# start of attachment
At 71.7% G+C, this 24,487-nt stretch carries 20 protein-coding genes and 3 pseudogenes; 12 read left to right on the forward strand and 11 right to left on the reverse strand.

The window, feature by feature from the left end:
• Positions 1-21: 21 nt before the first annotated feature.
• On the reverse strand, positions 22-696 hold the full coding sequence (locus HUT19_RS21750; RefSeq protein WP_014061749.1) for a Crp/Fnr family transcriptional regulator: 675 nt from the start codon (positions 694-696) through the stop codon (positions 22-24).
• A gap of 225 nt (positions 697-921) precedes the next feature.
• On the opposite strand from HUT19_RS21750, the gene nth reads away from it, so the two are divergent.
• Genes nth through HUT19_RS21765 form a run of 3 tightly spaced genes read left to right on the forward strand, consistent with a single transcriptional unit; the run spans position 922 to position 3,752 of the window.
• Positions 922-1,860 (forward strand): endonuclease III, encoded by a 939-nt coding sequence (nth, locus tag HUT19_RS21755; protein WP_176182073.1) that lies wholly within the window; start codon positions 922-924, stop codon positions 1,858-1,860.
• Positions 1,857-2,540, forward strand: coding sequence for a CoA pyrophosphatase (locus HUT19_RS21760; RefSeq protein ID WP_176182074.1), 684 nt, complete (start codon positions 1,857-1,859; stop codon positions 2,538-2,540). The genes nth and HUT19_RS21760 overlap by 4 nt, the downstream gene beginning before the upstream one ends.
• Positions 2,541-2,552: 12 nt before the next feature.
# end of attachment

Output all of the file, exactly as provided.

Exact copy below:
At 71.7% G+C, this 24,487-nt stretch carries 20 protein-coding genes and 3 pseudogenes; 12 read left to right on the forward strand and 11 right to left on the reverse strand.

The window, feature by feature from the left end:
• Positions 1-21: 21 nt before the first annotated feature.
• On the reverse strand, positions 22-696 hold the full coding sequence (locus HUT19_RS21750; RefSeq protein WP_014061749.1) for a Crp/Fnr family transcriptional regulator: 675 nt from the start codon (positions 694-696) through the stop codon (positions 22-24).
• A gap of 225 nt (positions 697-921) precedes the next feature.
• On the opposite strand from HUT19_RS21750, the gene nth reads away from it, so the two are divergent.
• Genes nth through HUT19_RS21765 form a run of 3 tightly spaced genes read left to right on the forward strand, consistent with a single transcriptional unit; the run spans position 922 to position 3,752 of the window.
• Positions 922-1,860 (forward strand): endonuclease III, encoded by a 939-nt coding sequence (nth, locus tag HUT19_RS21755; protein WP_176182073.1) that lies wholly within the window; start codon positions 922-924, stop codon positions 1,858-1,860.
• Positions 1,857-2,540, forward strand: coding sequence for a CoA pyrophosphatase (locus HUT19_RS21760; RefSeq protein ID WP_176182074.1), 684 nt, complete (start codon positions 1,857-1,859; stop codon positions 2,538-2,540). The genes nth and HUT19_RS21760 overlap by 4 nt, the downstream gene beginning before the upstream one ends.
• Positions 2,541-2,552: 12 nt before the next feature.